The True Value of UX Testing in Software Development
Gathering feedback from your users regularly is a key to success in any business. The biggest trap you can fall into is to assume that your end user will think and act the same way you do. Therefore, establishing a user testing system through which you will get feedback from your actual customers quickly is crucial for your business to succeed. In this article we will discuss:
- The importance of usability testing for product teams
- The concept of continuous user testing and what makes it stand out
- What to test for, and how it is different from A/B tests
Usability Testing for Development Teams
User testing is a tool that any development team should use, alongside automated tests they run on a regular basis and continuous deployment. The problem is, as with all other tools, user testing takes time to set up, so many teams that engineer products simply ignore this step, thinking that it is way more important to spend time on writing software, rather than running user tests and making adjustments based on the actual feedback they receive.
In the long run, however, factoring in the time spent on creating and updating features that might not get adopted by end users, it becomes apparent that this product development process can be improved at an earlier stage. Of course, the sooner you receive the feedback you need, the easier it is for you to make the correct adjustments, and the greater the impact of the changes you made.
Ongoing user testing is an extremely powerful tool, which can help development teams make numerous iterations and test whether they are going in the right direction with the new changes.
The Advantages of Continuous User Testing
You are probably wondering what this principle of continuous user tests is. At Magora, we use an online testing lab, which allows us to film and quickly obtain videos of our users sharing their experience as they are sampling our product. Once the videos are ready, the whole product team takes the time to view the most current videos.
Essentially, watching these feedback videos has become an integral part of our teams’ workflow and is currently one of our highest-leverage activities. This process allows us to react to any part of the user experience that is based on any preconceived notions we have. We deploy several changes and run user tests to get feedback on the updated version. Within an hour or two, we can receive user feedback and watch half-an-hour-long videos to see whether we are moving in the right direction.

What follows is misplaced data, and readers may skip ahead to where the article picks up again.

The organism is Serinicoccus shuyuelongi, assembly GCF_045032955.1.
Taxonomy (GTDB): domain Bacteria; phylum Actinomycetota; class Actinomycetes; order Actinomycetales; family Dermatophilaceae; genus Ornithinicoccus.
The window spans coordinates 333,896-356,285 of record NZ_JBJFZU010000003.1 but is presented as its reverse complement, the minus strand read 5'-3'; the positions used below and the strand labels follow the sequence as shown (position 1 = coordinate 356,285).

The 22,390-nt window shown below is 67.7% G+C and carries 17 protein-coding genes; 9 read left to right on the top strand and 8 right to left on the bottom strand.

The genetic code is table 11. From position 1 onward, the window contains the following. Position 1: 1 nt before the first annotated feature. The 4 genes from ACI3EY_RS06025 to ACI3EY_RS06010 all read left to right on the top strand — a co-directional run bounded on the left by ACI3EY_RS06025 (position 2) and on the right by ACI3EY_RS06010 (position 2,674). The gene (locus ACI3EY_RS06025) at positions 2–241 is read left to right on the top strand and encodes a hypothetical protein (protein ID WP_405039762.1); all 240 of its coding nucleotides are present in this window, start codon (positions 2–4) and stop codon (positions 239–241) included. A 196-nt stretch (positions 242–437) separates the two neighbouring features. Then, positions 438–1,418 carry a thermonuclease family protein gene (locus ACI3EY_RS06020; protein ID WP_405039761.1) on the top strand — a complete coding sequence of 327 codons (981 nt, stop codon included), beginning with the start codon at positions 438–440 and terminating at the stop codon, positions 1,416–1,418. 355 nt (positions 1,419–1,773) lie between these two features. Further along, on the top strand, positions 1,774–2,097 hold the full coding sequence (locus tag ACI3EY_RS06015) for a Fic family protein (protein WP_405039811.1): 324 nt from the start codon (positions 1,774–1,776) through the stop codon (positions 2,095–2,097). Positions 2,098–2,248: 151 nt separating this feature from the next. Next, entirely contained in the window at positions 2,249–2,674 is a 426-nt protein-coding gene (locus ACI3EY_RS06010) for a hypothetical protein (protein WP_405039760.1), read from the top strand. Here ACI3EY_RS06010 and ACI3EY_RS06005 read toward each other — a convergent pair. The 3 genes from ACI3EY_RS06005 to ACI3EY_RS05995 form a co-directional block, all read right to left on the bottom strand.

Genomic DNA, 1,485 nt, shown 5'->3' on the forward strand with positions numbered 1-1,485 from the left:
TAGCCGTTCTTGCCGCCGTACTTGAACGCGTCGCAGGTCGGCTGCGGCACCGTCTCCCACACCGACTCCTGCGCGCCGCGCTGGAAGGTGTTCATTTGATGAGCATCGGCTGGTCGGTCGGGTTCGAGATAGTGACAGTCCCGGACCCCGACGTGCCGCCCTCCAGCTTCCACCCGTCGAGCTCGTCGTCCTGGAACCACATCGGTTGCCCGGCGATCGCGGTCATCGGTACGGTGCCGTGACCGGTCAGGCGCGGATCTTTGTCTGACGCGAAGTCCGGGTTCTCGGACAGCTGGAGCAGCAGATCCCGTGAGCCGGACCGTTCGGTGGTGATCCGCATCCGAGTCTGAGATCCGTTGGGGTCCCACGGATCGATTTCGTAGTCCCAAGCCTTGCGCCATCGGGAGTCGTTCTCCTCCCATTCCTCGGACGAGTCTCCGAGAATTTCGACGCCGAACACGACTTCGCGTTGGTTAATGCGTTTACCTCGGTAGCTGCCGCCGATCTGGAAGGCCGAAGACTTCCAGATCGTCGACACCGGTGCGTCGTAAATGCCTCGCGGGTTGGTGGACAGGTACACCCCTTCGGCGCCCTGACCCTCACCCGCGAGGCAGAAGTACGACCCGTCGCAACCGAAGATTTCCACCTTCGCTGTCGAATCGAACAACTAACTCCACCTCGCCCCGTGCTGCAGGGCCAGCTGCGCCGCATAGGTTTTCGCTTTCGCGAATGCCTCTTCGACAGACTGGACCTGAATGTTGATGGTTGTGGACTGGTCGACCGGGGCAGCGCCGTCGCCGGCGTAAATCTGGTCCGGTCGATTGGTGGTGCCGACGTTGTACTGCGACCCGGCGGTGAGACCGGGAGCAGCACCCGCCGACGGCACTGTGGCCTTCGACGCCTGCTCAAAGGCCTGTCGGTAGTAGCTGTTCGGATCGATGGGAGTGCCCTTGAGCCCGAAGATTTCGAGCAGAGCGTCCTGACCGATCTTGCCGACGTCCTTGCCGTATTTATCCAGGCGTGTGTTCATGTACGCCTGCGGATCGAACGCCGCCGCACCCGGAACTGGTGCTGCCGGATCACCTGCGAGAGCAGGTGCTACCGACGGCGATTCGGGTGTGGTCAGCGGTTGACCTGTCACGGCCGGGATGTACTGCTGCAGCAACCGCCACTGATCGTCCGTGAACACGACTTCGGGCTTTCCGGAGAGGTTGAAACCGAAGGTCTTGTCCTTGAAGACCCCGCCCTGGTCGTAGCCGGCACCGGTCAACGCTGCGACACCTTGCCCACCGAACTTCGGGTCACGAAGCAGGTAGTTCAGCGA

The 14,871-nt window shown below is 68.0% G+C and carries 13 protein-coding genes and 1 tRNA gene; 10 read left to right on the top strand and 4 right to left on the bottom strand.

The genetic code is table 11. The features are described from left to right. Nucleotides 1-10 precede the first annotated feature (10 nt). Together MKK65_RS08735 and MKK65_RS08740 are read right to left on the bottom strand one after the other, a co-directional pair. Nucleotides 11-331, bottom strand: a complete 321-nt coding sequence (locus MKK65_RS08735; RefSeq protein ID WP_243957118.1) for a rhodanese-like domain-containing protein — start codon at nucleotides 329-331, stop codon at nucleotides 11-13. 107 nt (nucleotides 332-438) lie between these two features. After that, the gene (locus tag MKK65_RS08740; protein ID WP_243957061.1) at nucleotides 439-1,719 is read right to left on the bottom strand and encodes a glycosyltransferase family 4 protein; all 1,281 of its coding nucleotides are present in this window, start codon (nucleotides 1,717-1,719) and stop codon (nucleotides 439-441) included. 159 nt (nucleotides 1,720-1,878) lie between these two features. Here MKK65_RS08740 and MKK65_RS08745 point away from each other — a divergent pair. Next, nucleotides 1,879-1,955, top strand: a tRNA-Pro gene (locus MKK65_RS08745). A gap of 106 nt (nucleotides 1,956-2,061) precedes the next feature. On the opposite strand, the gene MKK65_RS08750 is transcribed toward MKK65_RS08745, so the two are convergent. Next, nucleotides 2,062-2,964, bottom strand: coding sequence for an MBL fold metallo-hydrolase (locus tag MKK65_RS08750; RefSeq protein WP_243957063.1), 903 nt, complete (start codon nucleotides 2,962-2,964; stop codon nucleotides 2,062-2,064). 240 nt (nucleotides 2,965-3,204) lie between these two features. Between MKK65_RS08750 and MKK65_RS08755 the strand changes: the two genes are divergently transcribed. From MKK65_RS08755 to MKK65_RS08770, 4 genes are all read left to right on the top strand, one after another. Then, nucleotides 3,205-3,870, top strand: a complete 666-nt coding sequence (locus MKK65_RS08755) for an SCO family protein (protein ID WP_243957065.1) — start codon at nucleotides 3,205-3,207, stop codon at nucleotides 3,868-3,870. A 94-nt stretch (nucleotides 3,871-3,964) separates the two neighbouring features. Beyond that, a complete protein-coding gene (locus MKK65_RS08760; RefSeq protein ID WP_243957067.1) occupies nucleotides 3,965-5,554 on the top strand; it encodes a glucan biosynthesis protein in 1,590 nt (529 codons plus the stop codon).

This process allows us to learn quickly and brainstorm solutions that can fix any hiccups in the user experience. This process of assertively analysing user tests to substantiate our hypotheses is called continuous user testing.
So what are the advantages of this approach? To understand them better, you should picture the opposite reality, where you only test your product a few times a year or develop something and only test it after it goes into production. By doing this, you are building something that might never take off and there is an extremely high risk that you will need to get rid of what you spent hours, weeks or months building, not to mention the costs of it all. This is especially true if you are building something that you won’t use yourself.
Continuous user testing allows you to remain confident in your decisions during every step of the process and at a relatively low cost. It is instrumental in driving the development process of a product, based on your current vision and intuition, which when doing so, can be very easy to get immersed in your own mental model and product vision and get disconnected from what users, who are unfamiliar to the product will think. Gathering continuous feedback helps you adjust your vision to reality. Also, the data you collect assists you in solving internal arguments that can arise within a development team. We often spend hours debating hypothetical concepts where we have no data, only to settle for one vision, which might not be the correct one. With user testing you can save all that energy, test your hypothesis and make sure that what you develop will actually work.
What Should You Test For?
Oftentimes, people get confused between different testing methodologies or stick to a particular one. A/B testing is probably on your mind right now, so you might be wondering why you need the ongoing user testing when you can run split tests and get more measurable results. Well, a good place to start would be to test something that you cannot discover by running an A/B test. In other words, you now have the ability to test something that is not quantifiable and is difficult to measure.
For example, how would you test if you need to know:
- How much do people understand when they take a brief tour of your product?
- How helpful are the tooltips?
- Does a short introductory video lead to users understanding your product better?
- How clear are the requirements to completing certain tasks?
- Why are certain parts of the service not very well understood?
As you can see, the answers to questions like these are very difficult to accomplish with A/B tests. However, when you watch videos, it is much easier for you to understand and see where users get tripped up and why. You can get a much deeper comprehension of the way they behave, which cannot be captured in any numeric metrics.
We encourage you to try the same approach which has helped us succeed. The feedback we continuously get from our users is integral to our development and design processes. We believe that successful software development cannot exist without continuous user testing to get and act on feedback fast and to understand user behaviour much better.
Magora experts can help you to create whatever you are looking for, or answer some questions you may have on developing and testing a product or software.